Because we know that many people are feeling the financial stress that comes with this economic downturn, it’s not surprising to read in a recent report from Mercer that the percentage of 401(k) plan participants who took a hardship withdrawal out of their account increased 21 percent for the first 6 months of 2008 compared with the same period in 2007. But given this figure employers should be thinking about these figures and anticipating such requests within their own companies.
The IRS allows hardship withdrawals, but this does not mean that employers should automatically grant every request. It’s crucial that employers understand the conditions set by the IRS for withdrawals, and that you check with your 401(k) plan to understand their policies toward withdrawals.The IRS says that hardship withdrawals can be taken from 401(k) plans for “immediate and heavy financial need.” IRS examples of this need include:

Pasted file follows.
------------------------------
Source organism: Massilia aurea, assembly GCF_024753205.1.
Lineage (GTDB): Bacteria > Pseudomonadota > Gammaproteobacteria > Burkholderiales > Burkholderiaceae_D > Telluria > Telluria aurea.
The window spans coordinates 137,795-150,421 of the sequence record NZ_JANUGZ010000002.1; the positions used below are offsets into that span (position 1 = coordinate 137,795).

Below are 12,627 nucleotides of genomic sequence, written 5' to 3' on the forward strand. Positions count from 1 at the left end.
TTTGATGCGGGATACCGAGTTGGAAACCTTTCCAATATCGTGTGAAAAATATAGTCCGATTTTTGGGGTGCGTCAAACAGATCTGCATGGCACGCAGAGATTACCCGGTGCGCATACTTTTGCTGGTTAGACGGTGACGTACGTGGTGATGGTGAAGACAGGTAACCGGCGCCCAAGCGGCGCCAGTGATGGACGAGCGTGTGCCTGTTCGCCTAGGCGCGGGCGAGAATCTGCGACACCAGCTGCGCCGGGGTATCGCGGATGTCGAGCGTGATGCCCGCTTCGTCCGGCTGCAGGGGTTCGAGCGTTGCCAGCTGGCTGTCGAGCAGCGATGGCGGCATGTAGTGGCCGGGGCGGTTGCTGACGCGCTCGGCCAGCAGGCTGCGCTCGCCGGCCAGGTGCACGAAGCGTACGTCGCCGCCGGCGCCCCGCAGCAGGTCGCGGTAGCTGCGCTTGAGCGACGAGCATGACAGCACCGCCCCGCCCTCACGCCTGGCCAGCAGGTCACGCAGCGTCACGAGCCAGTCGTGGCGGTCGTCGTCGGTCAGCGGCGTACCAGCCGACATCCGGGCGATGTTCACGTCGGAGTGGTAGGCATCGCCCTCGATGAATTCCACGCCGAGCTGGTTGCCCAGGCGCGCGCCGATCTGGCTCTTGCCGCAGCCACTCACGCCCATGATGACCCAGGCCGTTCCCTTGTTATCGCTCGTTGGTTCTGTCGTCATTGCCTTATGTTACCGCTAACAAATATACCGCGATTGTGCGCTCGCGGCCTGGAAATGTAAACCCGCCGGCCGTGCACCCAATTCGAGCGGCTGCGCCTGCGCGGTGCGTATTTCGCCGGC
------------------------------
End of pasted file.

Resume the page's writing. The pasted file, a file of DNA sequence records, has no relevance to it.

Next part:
- Extraordinary medical expenses for an employee or their dependents.
- Expenses related to the purchase of a home, but not mortgage payments.
- Expenses for up to a year of post-secondary education.
- Expenses to prevent eviction or foreclosure.
- Provided written documentation of the hardship.
- Exhausted all other available assets, like a plan loan or do they own a second home which could be sold to prevent foreclosure.